The United States consumes roughly 18 million barrels of oil per day, of which 51 percent is imported. The magnitude of our imports has led many to believe that we must subsidize oil companies to increase domestic production.
This belief gains popular support when respected news sources report that the dollars spent on imported oil often end up in the hands of terrorist groups.
For decades, our reliance on imported oil has provided the oil industry with a ready excuse to ask for tax preferences to enhance domestic exploration and production. But in a market system, the revenue generated from sales should provide a competitive profit; if not, there are too many firms and some should exit the industry. It is certainly not an indication that a government subsidy is needed.
U.S. policy has been to give preferential treatment to domestic oil companies. This has been accomplished through tax breaks that encourage exploration and extraction at a more rapid rate than a free market would support. Just recently, on May 17, Congress extended a $20 billion package of oil industry subsidies that will deplete U.S. oil resources at a rate faster than would otherwise occur in a free market.
A non-renewable resource
It seems logical to conclude that the greater the quantity of oil that the United States buys from foreign countries, the more power that those countries have. For at least three reasons, this logic does not apply to oil. First, the market for oil is global, and if one hostile nation decided to deny America oil, the United States would merely buy it somewhere else. Second, oil is a non-renewable resource. Once it is used, it is gone forever. Unlike a bushel of wheat, oil cannot be replaced in next year's harvest. Exploration can increase the known quantity of oil and advancing technology can make it easier to extract; but when a barrel of oil is gone, it is gone. Third, again unlike a bushel of wheat, oil does not spoil. Known reserves of oil can remain in the ground, stored there for future use.
In a market system, it is the price that signals when to extract oil stored in the ground. This price, determined by buyers and sellers worldwide and influenced greatly by the large Middle Eastern suppliers, determines the total quantity available at any moment and how much is produced in each country. When prices rise to surpass costs, or costs fall due to technological change, this stored oil will be extracted because it is then profitable to do so. Until then, it is economically efficient to leave it in the ground. Subsidies speed up production, depleting this non-renewable resource faster than in the unregulated market.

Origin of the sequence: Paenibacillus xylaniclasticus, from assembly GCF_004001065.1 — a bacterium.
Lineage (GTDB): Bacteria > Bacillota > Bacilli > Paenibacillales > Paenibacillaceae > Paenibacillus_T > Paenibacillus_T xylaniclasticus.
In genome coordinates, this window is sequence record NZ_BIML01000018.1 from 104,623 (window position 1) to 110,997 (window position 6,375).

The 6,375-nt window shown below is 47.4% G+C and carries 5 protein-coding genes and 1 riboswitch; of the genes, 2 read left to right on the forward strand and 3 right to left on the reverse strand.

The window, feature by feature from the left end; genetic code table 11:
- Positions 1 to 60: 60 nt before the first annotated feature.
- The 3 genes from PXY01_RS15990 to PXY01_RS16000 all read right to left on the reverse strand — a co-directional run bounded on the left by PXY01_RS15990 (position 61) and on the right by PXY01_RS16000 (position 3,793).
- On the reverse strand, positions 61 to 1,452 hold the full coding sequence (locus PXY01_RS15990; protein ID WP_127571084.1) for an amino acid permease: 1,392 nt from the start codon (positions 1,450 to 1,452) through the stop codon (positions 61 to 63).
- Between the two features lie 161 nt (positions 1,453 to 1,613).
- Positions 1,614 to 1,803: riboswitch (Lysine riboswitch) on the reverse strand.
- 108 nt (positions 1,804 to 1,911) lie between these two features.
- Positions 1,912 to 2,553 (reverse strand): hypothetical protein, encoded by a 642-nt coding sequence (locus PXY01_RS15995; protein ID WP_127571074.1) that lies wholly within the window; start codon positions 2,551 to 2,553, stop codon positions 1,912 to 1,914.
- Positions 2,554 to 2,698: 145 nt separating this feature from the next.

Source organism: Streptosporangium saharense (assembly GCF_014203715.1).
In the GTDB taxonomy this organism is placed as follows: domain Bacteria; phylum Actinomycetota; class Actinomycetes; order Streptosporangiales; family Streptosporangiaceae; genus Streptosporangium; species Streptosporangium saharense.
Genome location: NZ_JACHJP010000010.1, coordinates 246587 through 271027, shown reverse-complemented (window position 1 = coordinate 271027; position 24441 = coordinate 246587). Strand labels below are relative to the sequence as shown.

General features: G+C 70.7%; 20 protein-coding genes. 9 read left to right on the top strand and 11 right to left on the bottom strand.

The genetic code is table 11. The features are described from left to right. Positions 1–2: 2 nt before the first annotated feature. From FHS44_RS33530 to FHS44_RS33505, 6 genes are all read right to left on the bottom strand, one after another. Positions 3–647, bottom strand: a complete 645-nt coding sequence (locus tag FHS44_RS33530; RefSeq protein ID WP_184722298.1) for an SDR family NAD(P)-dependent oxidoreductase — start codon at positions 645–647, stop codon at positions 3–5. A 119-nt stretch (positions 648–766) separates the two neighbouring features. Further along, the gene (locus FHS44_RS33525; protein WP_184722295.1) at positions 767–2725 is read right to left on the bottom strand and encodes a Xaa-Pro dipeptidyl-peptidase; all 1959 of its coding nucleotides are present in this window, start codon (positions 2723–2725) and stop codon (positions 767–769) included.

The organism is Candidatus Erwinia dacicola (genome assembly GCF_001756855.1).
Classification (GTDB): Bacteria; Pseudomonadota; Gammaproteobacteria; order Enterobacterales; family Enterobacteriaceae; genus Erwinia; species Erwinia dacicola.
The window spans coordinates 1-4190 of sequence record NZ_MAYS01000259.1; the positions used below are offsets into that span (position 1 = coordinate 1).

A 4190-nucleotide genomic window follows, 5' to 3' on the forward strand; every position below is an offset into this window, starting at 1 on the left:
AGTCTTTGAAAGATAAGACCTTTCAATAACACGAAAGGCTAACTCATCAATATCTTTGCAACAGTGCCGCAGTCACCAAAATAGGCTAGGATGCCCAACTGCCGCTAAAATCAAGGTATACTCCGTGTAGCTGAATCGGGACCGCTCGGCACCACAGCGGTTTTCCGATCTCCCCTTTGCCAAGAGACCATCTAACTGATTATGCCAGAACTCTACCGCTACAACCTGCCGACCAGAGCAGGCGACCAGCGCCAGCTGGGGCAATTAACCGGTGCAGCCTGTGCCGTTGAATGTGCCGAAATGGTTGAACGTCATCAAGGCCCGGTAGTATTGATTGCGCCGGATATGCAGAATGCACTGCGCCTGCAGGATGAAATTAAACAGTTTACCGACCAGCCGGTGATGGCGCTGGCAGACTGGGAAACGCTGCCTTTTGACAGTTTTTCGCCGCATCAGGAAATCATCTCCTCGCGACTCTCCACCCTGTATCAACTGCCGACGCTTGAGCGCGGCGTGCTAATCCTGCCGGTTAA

Stateside drilling and national security
Spending large sums to subsidize the opening of new domestic fields to extract oil at an artificially low cost weakens our national security. Because oil is non-renewable, every barrel taken from the ground in the United States is one less barrel that would be readily available in a national emergency. Thus, excessive depletion of domestic reserves would make the United States more, not less, dependent on foreign oil.
In turn, artificially low prices have changed oil consumption patterns and the production of alternatives to oil. On the demand side, for example, these artificially low prices encourage residential and commercial land use patterns that rely on the continued use of oil in transportation. Instead of transportation networks that increase the population per acre, oil-intensive street, road, and freeway networks decrease population per acre. Such patterns are very expensive to reverse. On the supply side, these artificially low oil prices discourage the production of alternatives to oil and stifle technological innovations of energy alternatives.
Now that the strong demand for oil by China and India has driven up the world price of oil, we can see the result of this long history of subsidized depletion: greater dependence, not less. The question is: Do we continue this pattern of excessive depletion and dependence on oil, or do we end the subsidies and let the market re-direct our efforts toward conservation and the development of alternative fuels such as natural gas, hydro, wind and solar, relying on oil as a transition fuel?
Charles O. Kroncke is associate dean in the University of South Florida College of Business. William L. Holahan chairs the department of economics at the University of Wisconsin-Milwaukee.